The women’s team began spring break with the Navy Women’s Interconference Regatta March 9-10 and the St. Mary’s Women’s Interconference Regatta March 16-17, placing fourth both weekends. This weekend they rebounded well at the Duplin Team Race Regatta hosted by Tufts University, finishing first overall.

“Even though we didn’t finish as well as we would have hoped at Navy and St. Mary’s, we took those regattas as learning experiences,” women’s team captain Marlena Fauer ’14 said. “These fourth place finishes only further fueled our desire to win the upcoming regattas.”

At Navy, the women’s A division boat skippered by Claire Dennis ’13 and crewed by Katherine Gaumond ’15 finished fourth overall, while their B division boat skippered by Emily Billing ’13 and crewed by Amanda Salvesen ’14 came in fifth. At St. Mary’s, skipper Morgan Kiss ’15 and crew Urska Kosir ’15 sailed to a third-place finish in the A division, while Fauer and crew Eugenia Custo Greig ’15 finished fifth in B division competition. The Duplin Team Race featured a different racing format, with a full-team round robin Saturday deciding the final four on Sunday. The Elis lost just one race each day and won the event with a cumulative 12-2 record.

Dennis attributed the team’s training at Eckerd College to the improved result at Tufts.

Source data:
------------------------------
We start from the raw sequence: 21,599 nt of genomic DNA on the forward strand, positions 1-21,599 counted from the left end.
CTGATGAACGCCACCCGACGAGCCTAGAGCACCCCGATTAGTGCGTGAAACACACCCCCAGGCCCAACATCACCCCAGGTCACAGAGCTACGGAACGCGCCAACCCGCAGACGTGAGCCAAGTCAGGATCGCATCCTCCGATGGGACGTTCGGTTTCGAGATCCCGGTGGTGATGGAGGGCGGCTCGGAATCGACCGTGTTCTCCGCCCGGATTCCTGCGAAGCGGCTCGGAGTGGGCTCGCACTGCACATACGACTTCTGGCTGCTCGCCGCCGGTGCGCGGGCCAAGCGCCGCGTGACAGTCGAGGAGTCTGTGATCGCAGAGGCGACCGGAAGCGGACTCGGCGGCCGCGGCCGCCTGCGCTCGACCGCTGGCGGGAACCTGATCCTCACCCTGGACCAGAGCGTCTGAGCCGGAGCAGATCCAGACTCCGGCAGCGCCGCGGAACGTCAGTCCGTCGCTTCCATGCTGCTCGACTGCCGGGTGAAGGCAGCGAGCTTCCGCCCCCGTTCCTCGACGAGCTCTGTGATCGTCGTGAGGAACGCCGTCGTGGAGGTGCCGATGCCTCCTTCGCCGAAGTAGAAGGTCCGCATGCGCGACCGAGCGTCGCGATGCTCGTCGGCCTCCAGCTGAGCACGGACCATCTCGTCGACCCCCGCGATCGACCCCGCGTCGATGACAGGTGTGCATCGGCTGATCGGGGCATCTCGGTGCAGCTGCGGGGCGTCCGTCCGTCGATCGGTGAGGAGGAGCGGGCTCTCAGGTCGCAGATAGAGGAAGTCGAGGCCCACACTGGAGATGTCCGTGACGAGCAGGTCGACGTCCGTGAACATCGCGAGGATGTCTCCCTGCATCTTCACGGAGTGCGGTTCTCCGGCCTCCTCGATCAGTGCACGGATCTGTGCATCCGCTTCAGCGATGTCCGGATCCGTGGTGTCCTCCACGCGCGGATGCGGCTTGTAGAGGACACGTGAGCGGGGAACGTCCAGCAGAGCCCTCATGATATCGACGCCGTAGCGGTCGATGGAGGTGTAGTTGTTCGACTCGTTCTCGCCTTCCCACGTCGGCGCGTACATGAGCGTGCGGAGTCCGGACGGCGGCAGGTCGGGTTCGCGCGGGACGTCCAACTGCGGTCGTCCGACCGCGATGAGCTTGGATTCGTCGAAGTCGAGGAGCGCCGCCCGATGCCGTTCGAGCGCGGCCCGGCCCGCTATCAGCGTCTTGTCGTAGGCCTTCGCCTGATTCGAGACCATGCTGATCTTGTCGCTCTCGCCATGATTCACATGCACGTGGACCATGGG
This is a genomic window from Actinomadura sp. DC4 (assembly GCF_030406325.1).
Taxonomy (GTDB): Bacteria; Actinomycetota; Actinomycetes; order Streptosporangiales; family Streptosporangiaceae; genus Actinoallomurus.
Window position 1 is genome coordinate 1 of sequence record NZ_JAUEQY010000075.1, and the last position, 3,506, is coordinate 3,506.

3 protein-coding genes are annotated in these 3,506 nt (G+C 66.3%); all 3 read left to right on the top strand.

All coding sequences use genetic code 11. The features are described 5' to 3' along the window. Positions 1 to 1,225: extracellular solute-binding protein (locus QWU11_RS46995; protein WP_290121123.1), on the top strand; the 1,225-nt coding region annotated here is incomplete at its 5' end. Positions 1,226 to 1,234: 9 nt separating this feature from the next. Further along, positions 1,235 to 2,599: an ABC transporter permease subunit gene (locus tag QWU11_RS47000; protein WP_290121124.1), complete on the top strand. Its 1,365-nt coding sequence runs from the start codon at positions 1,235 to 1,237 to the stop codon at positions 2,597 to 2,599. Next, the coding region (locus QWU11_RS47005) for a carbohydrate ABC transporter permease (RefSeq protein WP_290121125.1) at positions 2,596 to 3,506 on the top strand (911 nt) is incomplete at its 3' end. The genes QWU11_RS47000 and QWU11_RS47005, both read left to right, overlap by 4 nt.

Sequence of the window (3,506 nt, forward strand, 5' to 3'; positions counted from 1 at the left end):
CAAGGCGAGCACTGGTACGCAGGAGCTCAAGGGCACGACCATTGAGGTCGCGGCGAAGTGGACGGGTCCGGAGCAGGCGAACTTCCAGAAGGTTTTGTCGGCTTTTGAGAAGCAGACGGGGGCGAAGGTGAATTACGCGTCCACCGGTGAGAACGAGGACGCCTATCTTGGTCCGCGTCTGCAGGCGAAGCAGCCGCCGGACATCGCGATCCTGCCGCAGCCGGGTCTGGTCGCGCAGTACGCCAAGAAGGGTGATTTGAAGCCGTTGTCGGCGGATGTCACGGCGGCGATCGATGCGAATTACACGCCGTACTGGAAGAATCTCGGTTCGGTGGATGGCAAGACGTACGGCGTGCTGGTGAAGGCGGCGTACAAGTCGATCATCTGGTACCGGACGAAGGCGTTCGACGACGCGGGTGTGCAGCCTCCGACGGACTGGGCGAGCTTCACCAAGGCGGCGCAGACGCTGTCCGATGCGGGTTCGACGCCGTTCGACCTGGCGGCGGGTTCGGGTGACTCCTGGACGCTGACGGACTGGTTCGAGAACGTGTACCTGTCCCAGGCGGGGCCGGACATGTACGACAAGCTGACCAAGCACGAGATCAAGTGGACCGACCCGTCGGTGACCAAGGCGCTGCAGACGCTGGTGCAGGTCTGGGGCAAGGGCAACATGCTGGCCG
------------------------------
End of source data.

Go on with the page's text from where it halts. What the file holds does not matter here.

“The week of training in Florida was essential to our team’s winning performance at the Duplin trophy this past weekend. Our team worked hard to improve and felt we made big strides racing against the guys over break,” she said.

The coed team experienced similar steps forward following the team training in Florida. After a disappointing finish at the St. Mary’s Team Race, the Bulldogs responded by winning the Truxtun Umstead Trophy and the Owen, Mosbacher and Knapp Trophies hosted by Navy.

Head coach Zachary Leonard ’89 said it was clear the training helped push the Bulldogs to victory.

“We had zero days of practice before the St. Mary’s race, and we had a full week of practice in Florida before Navy. It’s a really important part of our season each year,” Leonard said.